The paper analyses the representation of women in the ‘J-Pop’ environment from a historical and gender studies perspective, which will serve as a lens for highlighting factors that account for the gender power relations entrenched in this music scene. Through a case study of a music group, CHAI, who endeavors to subvert the notion of “kawaii” (conveying the elements of cuteness and naivité) which is considered a feminine attribute by the majority of Japanese women, we will also present the perspective of the gender-critical approach to the issue.

Marie Buscatto

Marie Buscatto is a Full Professor of Sociology at Paris 1 Panthéon-Sorbonne University. Based on her empirical research conducted in the worlds of jazz in France and in Japan, her current thinking focuses on the difficulties women have to get access, to remain and to be promoted in music and art worlds, and the ways in which artistic creation is affected by gendered processes. She is also studying contemporary art practices, trajectories and professionalism in Europe, in the United States and in Japan. Finally, she develops an epistemological reflection on qualitative methods.

“Women’s access to professional jazz playing. From limiting processes to levers for transgression”

All over the world, jazz is “masculine”. The past exclusion and invisibilisation of female jazz musicians is well documented. But no scientific research fully explores the weak presence and recognition of female jazz musicians today as well as the ways in which some female musicians do access the jazz scene. This talk will address this issue based on a comparative analysis of two recent empirical studies conducted in France and in Japan.

Helena Lopes Braga

Helena Lopes Braga is a Doctoral candidate in Comparative Gender Studies at Central European University, Budapest. Helena holds an MA and BA in Musicology from the Faculty of Humanities and Social Sciences of the New University of Lisbon. She is a researcher of the Sociology and Musical Aesthetics Research Center (CESEM, FCSH-NOVA) and served as the vice-President for the Portuguese Society for Music Research (SPIM-PSMR) from 2013 to 2015.

Francine Benoît: Gendered Readings of a Woman Composer in mid-20th Century Portugal

Francine Benoît (1894-1990) was a classical composer and intellectual who actively participated in the Portuguese cultural and political scene, mostly from the 1920s to the 1970s. She was part of and an active aggregator of networks of women artists who were members of feminist organizations and involved in the opposition to Estado Novo (1933-1974). In this paper, I will explore Francine Benoît´s musical activities and the role gender played in her work and in the later historical narratives about her and her friends.

14:15 – 15:15

Conference session 5: Gender and Music in Central and East Europe II.

Yvetta Kajanová

Yvetta Kajanová (b.1964) is a Professor of Musicology at Comenius University in Bratislava, Slovakia, where she gives lectures on jazz and rock history, musical criticism, sociology and management of music. Her recent monograph, The History of Rock Music (2014), was published by Peter Lang academic publishers. Yvetta Kajanová participated in international conferences in Vienna, Prague, Regensburg, Berlin, Warsaw, Krakow, London, Porto, Graz and Marburg. Prof. Kajanová was a member of the International Research Team, Jazz in the Eastern Bloc, in Freie Universität, Berlin between 2008–2010. She is the author of nine monographs on aesthetics and sociology of music, jazz, rock, pop music and gospel music.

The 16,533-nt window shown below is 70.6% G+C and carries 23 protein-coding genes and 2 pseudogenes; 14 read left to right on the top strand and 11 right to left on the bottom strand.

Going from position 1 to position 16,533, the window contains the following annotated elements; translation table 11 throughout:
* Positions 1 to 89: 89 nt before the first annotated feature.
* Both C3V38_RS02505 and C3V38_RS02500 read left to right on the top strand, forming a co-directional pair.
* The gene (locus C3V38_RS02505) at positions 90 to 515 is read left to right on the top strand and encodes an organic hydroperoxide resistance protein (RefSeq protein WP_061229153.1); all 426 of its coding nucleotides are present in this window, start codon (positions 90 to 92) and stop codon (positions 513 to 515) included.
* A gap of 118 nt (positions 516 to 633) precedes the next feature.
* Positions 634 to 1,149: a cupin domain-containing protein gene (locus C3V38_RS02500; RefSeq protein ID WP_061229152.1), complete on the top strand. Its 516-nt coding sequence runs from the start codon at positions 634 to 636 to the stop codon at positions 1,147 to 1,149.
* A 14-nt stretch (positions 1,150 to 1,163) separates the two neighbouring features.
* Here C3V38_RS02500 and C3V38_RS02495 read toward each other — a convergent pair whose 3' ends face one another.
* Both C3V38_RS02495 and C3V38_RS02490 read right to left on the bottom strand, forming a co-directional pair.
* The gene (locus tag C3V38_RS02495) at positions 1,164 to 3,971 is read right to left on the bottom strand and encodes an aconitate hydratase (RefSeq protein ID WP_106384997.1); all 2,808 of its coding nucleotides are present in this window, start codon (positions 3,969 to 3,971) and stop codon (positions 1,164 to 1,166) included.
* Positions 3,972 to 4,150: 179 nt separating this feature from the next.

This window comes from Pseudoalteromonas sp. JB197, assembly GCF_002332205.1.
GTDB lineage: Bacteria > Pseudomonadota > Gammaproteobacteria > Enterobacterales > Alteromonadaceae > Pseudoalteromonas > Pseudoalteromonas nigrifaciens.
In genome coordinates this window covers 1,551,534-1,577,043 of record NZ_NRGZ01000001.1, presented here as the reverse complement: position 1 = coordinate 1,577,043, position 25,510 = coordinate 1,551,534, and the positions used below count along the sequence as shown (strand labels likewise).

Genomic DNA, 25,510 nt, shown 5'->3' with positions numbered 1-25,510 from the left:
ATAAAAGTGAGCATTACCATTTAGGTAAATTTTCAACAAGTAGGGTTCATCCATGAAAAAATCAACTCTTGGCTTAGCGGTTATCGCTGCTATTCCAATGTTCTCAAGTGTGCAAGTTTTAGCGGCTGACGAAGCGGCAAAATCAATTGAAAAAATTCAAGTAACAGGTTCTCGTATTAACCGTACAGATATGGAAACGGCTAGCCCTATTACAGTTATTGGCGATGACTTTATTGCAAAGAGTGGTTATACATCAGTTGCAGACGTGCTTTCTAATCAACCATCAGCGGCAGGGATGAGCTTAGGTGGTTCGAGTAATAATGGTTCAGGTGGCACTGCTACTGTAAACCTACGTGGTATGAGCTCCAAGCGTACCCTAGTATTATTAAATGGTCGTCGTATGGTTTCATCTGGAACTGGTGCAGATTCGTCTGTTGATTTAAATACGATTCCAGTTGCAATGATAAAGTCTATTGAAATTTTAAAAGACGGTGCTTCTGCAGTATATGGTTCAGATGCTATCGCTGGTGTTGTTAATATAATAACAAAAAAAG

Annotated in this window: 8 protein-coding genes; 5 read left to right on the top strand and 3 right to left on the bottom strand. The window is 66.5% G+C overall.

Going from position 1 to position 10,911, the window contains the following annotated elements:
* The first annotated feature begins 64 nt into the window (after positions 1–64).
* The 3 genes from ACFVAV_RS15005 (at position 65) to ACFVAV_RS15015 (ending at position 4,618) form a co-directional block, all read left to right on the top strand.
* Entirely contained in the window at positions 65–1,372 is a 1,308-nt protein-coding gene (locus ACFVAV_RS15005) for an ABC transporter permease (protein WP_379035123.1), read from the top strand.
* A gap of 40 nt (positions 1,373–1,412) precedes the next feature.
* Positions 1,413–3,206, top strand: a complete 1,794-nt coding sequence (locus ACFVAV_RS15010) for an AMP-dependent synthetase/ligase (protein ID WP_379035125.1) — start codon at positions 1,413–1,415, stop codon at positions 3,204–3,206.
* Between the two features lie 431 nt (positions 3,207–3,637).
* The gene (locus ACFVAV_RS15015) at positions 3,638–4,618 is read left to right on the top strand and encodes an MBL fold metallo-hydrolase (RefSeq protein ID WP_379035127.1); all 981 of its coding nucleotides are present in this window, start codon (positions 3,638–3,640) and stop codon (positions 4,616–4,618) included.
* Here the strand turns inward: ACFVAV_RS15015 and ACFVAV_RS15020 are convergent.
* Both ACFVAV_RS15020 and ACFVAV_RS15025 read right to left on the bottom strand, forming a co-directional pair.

Slovakian Female Composers: Status, Success and Perspectives 

The paper will discuss disputes about the gender issue and the situation in Slovakia, a characterisation and comparison of the selected artists, reception and problem of female management, and an evaluation of the Slovak female composers.

Barbara Rose Lange

Barbara Rose Lange, Professor of Musicology, University of Houston, USA. Austrian-Hungarian Fulbright Research Award, 2007. Her recent studies are on world music in Hungary and Central Europe (Oxford, 2018) and ethics of improvised music (2008, 2012).

Modes of Femininity and Power in Hungarian World Music 

This paper discusses experimentation with modes of femininity in Hungary’s world and traditional music scenes during the 2000s. Focusing on the concept of the “lived body” and on the practice of creative leadership, the paper outlines a range of feminine expressions for traditional and world music artists of the period. Choosing traditional music as a starting point meant an association with traditional images of femininity, but artists took different approaches to modernizing feminine and musical expression.

Katarzyna Kułakowska

Katarzyna Kułakowska is Assistant Professor at the Institute of Art at the Polish Academy of Science. She has published two monographies: Gender City. The Lover’s Discourse of Maria Peszek (2010); Jestresses, The Women of Polish Theatrical Counterculture (2017). Her research interests include the specificity of female experience in the Polish theatre; gender, body and sexuality. She is working on expanding Polish theatre studies with a feminist perspective.